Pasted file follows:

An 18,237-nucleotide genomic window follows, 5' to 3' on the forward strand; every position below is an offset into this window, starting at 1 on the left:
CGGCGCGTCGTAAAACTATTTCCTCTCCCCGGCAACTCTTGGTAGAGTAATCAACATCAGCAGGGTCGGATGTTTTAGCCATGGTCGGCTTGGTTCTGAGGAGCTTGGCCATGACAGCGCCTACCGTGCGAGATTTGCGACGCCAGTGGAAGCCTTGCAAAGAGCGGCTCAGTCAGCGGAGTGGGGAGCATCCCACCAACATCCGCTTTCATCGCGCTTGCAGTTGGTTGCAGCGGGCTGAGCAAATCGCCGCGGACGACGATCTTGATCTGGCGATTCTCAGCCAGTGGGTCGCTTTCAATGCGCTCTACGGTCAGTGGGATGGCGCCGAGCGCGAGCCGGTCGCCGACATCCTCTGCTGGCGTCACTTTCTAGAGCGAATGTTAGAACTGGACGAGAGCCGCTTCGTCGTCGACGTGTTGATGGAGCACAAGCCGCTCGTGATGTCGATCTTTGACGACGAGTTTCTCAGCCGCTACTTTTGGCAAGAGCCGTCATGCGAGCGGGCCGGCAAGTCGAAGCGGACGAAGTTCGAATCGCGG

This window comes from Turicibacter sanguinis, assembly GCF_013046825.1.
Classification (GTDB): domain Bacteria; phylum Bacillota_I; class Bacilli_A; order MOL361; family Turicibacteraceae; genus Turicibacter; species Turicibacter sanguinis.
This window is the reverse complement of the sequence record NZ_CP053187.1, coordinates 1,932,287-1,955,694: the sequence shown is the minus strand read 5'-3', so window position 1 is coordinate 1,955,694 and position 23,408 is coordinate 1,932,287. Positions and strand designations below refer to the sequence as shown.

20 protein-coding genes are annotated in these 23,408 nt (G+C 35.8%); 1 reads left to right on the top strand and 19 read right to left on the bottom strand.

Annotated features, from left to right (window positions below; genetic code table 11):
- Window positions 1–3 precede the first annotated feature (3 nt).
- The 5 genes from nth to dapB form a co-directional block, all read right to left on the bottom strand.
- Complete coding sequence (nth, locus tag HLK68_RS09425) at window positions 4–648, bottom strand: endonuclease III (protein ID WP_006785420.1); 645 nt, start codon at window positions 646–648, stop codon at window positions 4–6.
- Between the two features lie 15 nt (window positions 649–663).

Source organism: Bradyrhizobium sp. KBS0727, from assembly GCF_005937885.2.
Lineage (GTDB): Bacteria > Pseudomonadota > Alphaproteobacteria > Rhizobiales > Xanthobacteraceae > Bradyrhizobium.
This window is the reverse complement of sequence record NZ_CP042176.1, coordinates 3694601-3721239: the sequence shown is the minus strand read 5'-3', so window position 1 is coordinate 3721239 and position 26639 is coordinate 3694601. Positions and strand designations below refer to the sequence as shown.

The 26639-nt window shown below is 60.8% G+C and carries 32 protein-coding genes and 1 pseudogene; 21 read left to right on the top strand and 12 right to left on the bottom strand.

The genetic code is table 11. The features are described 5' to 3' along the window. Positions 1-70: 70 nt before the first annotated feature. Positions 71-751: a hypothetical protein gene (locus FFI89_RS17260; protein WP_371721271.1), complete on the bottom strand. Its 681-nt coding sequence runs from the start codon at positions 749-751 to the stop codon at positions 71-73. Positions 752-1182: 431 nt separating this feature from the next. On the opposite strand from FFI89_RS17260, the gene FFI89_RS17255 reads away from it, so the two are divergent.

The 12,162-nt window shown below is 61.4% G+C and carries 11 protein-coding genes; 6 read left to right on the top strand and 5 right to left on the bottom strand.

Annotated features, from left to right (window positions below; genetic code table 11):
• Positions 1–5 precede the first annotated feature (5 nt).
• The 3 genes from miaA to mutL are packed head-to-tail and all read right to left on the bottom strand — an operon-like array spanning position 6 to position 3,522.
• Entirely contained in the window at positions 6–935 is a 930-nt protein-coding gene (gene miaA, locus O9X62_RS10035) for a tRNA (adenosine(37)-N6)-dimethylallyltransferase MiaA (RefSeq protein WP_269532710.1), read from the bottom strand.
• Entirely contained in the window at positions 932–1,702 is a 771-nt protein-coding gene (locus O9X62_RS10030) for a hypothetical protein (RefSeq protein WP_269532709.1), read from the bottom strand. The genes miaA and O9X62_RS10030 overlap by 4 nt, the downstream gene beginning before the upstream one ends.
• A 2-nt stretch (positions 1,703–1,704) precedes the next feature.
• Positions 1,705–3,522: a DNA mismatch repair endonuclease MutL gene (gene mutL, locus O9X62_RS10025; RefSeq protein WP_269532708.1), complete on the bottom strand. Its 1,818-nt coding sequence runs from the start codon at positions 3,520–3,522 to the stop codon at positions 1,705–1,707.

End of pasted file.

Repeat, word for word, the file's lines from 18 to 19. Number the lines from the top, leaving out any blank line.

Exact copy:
Annotated features, from left to right (window positions below; genetic code table 11):
• Positions 1–5 precede the first annotated feature (5 nt).